Teachers in the Sacramento (Calif.) City Unified District have walked off their jobs on a one-day strike over what their union contends are unfair labor practices.
The Sacramento Bee reports that the families of the 42,000 students in the district are prepareed for the job action by the Sacramento City Teachers Association. It is the union’s first strike in 30 years.
The union said a majority of its 2,500 teachers would take part in the strike; 92 percent of union members who voted last month approved the walkout.
District spokesman Alex Barrios says schools are open and classes will be appropriately staffed. A normal school day is scheduled, with regular attendance monitoring, bus service, meals and programs.
In a statement released Thursday morning, the teachers union says they were forced to strike because the district was not honoring its contract provisions that would reduce class sizes and improve student services.
The strike stems from allegations by the teachers union that the district is not honoring its 2017 agreement, including directing savings from a lower-quality health plan strictly toward reducing class sizes and funding more health workers and counselors.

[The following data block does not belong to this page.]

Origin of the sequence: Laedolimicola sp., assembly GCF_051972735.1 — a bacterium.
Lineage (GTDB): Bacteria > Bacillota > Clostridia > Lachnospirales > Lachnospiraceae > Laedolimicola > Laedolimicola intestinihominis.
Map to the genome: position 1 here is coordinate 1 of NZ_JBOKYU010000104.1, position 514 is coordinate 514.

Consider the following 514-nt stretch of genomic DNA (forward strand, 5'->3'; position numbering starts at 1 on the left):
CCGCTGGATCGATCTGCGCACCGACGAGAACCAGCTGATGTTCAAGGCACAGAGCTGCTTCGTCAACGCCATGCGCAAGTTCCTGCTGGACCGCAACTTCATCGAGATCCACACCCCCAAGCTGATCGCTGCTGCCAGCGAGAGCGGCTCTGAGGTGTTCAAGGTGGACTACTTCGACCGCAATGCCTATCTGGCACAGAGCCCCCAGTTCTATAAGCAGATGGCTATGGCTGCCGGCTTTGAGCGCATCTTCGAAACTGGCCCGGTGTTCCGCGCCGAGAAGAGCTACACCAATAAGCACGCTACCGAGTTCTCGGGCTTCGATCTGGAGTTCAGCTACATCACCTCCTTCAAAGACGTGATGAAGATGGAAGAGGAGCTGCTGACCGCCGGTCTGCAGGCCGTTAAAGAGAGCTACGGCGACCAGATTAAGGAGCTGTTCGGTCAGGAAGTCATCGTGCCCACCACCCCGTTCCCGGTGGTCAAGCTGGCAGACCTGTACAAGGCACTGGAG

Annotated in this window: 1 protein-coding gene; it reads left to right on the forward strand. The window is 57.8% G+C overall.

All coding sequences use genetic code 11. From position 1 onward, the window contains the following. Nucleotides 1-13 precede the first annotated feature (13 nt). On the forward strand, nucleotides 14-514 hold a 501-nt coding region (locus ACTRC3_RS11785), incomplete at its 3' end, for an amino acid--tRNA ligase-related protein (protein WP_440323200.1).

The district is under the threat of state takeover as it works to close a $35 million budget gap.
Sacramento Mayor Darrell Steinberg, who helped broker the 2017 deal, and district administrators want the millions in potential health plan savings to go toward alleviating the $35 million deficit before improving student services. A new health plan has not been agreed upon.
The last teacher strike in the district was Sept. 5, 1989, when more than 1,300 teachers and several hundred other certificated workers walked off their jobs on the first day of school to demand higher wages.